The second half was far more end-to-end, which meant the game was more open. But this also left West Ham’s wide midfielders closer to Antonio and therefore in a better position to support their counter-attacks. Fornals positioned himself slightly deeper as a result – supporting Rice and Soucek in midfield – and connected play into the front line. Antonio continued to bend his runs away from the centre, dragging Liverpool’s centre-backs out of position and creating space for Bowen and Benrahma to run inside, or for Fornals to drive through. As Liverpool also attempted to push numbers forward to win the game, West Ham created more counter-attacking opportunities. Antonio stayed central and ran between Liverpool’s two centre-backs to threaten in behind.
In possession: Liverpool
Targeting space out wide
Facing an extremely compact West Ham block, Liverpool found it difficult to consistently access players between the lines. Their wide players drove inside with the ball, but often just ran into a crowd of West Ham players. Liverpool’s best route forwards came in the wide areas, and it was down their left side that they made the best progress. Andy Robertson attacked much higher than Trent Alexander-Arnold, with Sadio Mané moving inside earlier than Salah on the right.
Rotations on the right struggled
Liverpool’s left side remained consistent throughout, with Robertson high and wide, Mané inside, and Alex Oxlade-Chamberlain supporting. However, on the right, the visitors mixed things up – Alexander-Arnold moved infield, Henderson widened and Salah drifted inside. When the ball was on the left, Henderson pushed forward, attacking the penalty area from midfield, and Salah held the width, with Alexander-Arnold tucked inside. The right-back struggled to have an impact on the game from the crowded centre of the pitch. He might have had more impact from a wide position in the first half, as Robertson did on the left.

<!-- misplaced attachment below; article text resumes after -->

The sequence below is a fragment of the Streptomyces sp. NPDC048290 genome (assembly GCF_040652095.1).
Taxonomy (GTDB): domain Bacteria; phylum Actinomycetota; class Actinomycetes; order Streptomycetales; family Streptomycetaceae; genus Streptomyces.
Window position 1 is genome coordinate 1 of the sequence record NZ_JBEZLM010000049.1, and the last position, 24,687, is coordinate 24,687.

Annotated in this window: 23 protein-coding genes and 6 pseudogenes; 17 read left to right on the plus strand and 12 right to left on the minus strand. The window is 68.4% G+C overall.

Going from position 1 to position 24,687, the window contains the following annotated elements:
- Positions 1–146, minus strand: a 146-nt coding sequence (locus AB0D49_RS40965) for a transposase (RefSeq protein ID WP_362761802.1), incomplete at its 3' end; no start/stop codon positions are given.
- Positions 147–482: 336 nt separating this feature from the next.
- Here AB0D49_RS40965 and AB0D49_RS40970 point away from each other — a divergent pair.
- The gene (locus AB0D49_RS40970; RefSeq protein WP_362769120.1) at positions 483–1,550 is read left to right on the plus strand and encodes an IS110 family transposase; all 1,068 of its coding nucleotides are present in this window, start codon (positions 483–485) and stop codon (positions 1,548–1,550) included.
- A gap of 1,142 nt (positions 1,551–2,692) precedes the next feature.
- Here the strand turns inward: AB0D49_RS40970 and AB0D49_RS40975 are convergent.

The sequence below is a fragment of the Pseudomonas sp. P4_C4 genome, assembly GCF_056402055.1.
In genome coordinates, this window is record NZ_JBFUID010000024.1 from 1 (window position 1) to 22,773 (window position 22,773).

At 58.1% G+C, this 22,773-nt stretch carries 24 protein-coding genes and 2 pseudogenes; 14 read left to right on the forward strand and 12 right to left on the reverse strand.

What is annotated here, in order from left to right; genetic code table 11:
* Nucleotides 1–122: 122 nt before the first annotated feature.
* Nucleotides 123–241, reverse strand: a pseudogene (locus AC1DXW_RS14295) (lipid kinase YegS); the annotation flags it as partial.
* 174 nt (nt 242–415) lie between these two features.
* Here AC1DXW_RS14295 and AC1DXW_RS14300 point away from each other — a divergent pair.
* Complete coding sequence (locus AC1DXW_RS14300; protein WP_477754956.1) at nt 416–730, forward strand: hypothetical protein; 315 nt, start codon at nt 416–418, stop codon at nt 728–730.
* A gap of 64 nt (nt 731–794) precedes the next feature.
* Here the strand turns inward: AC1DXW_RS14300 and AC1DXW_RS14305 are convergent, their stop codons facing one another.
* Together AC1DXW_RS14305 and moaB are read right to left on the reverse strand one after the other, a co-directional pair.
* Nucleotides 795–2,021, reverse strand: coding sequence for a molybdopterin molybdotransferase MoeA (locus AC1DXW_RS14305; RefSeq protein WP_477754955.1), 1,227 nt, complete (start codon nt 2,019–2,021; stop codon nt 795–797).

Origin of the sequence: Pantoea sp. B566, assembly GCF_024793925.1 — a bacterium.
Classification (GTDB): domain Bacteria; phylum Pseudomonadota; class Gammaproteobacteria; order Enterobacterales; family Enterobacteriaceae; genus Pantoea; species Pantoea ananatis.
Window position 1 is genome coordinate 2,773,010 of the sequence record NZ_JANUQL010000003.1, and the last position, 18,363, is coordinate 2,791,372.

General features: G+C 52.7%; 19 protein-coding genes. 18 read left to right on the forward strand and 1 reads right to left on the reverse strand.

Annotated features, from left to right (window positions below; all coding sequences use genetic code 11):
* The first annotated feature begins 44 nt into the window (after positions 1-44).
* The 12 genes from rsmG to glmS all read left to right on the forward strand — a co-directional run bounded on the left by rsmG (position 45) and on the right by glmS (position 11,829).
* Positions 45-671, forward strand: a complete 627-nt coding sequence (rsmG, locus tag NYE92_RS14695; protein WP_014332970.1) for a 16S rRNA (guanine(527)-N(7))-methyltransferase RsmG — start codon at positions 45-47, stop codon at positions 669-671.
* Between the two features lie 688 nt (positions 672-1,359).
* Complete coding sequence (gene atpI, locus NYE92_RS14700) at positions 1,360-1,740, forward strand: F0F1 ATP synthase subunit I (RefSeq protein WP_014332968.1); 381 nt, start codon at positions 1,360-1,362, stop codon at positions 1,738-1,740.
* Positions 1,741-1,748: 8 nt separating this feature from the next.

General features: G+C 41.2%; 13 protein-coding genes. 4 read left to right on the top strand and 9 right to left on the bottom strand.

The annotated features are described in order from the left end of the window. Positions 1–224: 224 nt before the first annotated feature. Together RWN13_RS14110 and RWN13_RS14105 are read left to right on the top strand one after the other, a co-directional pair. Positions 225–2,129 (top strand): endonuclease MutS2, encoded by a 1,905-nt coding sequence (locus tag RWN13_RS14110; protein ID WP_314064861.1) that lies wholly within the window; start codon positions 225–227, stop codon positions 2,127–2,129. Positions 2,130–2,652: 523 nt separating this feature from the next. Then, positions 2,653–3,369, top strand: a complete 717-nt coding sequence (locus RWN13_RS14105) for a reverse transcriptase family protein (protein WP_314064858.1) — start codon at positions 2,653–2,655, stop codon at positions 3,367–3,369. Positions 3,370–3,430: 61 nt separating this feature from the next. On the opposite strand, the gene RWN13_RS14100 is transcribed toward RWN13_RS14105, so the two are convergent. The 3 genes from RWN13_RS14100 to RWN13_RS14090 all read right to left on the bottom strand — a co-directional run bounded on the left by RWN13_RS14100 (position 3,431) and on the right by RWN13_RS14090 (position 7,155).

Alexander-Arnold’s growing role
From his withdrawn position, Alexander-Arnold showcased his accurate passing to help Liverpool penetrate around and over West Ham’s back line as the match developed. With the game becoming more stretched in the second half, he could receive in his narrowed position, with more time to pick out a forward pass. Mané continued to move inside from the left, sometimes running past centre-forward Diogo Jota, and those two players occupied both of West Ham’s centre-backs for longer. This helped free up Robertson, who continued to move high on the left side and provide another target for Alexander-Arnold.
Late focus on the central areas
As Liverpool chased the game late on, they increased their central presence. Divock Origi gave a stronger and more consistent presence up against West Ham’s centre-backs. Liverpool also had more variety in their movements to attack between the lines, with many players rotating in an attempt to pull West Ham’s double pivot out of shape. However, the home side converted into a low block, totally focused on defending as opposed to counter-attacking from deep, with Moyes replacing his wide midfielders with another set of full-backs. This meant Liverpool also found it more difficult to progress around and build in the wider areas. They were unable to draw level after Origi had pulled one goal back.
To learn more from the professional coaches of The Coaches’ Voice, visit CV Academy
Author: Tony Hodson